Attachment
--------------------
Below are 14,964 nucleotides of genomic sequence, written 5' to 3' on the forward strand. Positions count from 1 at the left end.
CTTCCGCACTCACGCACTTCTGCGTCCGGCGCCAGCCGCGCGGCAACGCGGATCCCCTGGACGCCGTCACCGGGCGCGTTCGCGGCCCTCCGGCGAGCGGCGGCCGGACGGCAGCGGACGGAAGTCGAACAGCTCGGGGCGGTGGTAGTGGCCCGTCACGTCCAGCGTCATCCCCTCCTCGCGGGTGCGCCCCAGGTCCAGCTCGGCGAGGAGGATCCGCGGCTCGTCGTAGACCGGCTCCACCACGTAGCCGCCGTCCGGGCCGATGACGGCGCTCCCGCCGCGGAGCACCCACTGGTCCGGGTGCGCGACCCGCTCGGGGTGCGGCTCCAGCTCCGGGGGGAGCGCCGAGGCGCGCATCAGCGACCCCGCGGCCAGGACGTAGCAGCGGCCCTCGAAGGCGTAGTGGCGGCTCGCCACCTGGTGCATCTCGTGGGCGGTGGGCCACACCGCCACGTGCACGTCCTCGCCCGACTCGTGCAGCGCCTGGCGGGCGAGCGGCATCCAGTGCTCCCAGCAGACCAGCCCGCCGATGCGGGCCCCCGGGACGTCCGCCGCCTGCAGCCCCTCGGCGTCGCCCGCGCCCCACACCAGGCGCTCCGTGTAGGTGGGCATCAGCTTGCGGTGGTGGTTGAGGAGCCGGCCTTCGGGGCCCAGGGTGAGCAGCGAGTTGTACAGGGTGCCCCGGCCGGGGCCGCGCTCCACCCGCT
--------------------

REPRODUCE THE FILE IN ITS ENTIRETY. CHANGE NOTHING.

Below are 14,964 nucleotides of genomic sequence, written 5' to 3' on the forward strand. Positions count from 1 at the left end.
CTTCCGCACTCACGCACTTCTGCGTCCGGCGCCAGCCGCGCGGCAACGCGGATCCCCTGGACGCCGTCACCGGGCGCGTTCGCGGCCCTCCGGCGAGCGGCGGCCGGACGGCAGCGGACGGAAGTCGAACAGCTCGGGGCGGTGGTAGTGGCCCGTCACGTCCAGCGTCATCCCCTCCTCGCGGGTGCGCCCCAGGTCCAGCTCGGCGAGGAGGATCCGCGGCTCGTCGTAGACCGGCTCCACCACGTAGCCGCCGTCCGGGCCGATGACGGCGCTCCCGCCGCGGAGCACCCACTGGTCCGGGTGCGCGACCCGCTCGGGGTGCGGCTCCAGCTCCGGGGGGAGCGCCGAGGCGCGCATCAGCGACCCCGCGGCCAGGACGTAGCAGCGGCCCTCGAAGGCGTAGTGGCGGCTCGCCACCTGGTGCATCTCGTGGGCGGTGGGCCACACCGCCACGTGCACGTCCTCGCCCGACTCGTGCAGCGCCTGGCGGGCGAGCGGCATCCAGTGCTCCCAGCAGACCAGCCCGCCGATGCGGGCCCCCGGGACGTCCGCCGCCTGCAGCCCCTCGGCGTCGCCCGCGCCCCACACCAGGCGCTCCGTGTAGGTGGGCATCAGCTTGCGGTGGTGGTTGAGGAGCCGGCCTTCGGGGCCCAGGGTGAGCAGCGAGTTGTACAGGGTGCCCCGGCCGGGGCCGCGCTCCACCCGCT